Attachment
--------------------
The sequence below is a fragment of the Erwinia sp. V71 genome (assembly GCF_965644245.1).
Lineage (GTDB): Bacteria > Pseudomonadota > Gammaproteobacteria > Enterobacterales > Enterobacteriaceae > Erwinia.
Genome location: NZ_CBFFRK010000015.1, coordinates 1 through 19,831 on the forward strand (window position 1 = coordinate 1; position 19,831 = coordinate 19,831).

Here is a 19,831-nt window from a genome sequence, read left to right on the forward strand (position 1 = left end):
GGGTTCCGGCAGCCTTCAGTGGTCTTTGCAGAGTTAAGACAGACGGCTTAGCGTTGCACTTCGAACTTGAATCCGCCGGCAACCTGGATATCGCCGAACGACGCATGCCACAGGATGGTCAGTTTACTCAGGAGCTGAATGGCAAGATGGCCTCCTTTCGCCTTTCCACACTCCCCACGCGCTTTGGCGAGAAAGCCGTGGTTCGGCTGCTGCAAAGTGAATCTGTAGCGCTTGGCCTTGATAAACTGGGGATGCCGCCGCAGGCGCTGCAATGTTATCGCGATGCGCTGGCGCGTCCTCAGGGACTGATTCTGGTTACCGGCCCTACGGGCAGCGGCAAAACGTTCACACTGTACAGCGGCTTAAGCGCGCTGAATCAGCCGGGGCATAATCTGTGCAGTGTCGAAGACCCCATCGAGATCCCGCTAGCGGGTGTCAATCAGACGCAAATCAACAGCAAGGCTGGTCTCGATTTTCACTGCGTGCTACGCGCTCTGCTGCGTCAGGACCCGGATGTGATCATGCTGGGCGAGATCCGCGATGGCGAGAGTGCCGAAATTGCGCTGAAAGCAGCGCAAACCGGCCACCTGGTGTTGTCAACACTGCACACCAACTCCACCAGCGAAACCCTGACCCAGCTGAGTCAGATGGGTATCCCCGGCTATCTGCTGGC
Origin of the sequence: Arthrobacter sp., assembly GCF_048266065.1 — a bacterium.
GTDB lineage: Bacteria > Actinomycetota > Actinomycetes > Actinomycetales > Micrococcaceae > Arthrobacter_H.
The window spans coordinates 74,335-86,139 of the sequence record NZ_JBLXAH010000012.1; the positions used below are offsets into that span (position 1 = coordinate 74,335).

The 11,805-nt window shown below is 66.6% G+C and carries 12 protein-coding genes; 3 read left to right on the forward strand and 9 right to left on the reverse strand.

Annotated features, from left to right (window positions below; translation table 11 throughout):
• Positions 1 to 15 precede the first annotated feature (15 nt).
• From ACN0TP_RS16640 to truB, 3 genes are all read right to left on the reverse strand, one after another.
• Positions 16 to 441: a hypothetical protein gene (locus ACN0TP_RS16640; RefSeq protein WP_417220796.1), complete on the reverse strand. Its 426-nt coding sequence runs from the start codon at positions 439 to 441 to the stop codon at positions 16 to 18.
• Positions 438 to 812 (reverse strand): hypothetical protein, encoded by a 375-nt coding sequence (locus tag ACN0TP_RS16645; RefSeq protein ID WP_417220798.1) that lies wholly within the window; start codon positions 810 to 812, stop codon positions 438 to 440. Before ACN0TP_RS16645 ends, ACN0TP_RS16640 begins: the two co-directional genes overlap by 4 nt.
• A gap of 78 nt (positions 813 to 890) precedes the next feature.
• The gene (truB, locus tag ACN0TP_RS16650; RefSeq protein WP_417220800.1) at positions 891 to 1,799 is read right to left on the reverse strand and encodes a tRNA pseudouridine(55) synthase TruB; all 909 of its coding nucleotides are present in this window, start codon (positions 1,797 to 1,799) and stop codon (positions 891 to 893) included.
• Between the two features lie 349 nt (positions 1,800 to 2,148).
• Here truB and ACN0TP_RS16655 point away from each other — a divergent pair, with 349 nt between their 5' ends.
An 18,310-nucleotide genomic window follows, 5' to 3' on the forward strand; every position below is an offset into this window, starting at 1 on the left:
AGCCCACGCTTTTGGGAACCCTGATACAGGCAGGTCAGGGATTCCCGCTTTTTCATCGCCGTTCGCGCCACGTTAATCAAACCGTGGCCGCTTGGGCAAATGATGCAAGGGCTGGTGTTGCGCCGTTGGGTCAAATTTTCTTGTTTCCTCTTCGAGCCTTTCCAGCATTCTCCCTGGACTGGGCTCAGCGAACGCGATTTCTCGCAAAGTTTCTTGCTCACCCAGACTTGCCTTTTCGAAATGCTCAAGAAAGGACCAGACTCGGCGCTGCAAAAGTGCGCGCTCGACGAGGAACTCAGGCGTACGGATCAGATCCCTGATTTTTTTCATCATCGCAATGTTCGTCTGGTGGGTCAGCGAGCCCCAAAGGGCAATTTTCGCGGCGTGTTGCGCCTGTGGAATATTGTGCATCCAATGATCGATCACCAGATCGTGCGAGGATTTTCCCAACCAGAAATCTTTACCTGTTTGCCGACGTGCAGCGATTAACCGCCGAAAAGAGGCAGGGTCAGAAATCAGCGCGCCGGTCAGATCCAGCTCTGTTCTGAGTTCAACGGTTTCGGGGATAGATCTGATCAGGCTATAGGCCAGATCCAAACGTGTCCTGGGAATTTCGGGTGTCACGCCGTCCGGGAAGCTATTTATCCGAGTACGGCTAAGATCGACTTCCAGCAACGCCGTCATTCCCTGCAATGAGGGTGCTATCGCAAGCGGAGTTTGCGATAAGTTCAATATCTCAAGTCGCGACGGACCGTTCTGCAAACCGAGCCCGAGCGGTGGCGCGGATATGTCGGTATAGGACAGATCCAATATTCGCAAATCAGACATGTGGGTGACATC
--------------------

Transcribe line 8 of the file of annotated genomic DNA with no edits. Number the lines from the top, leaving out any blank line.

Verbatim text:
The window spans coordinates 74,335-86,139 of the sequence record NZ_JBLXAH010000012.1; the positions used below are offsets into that span (position 1 = coordinate 74,335).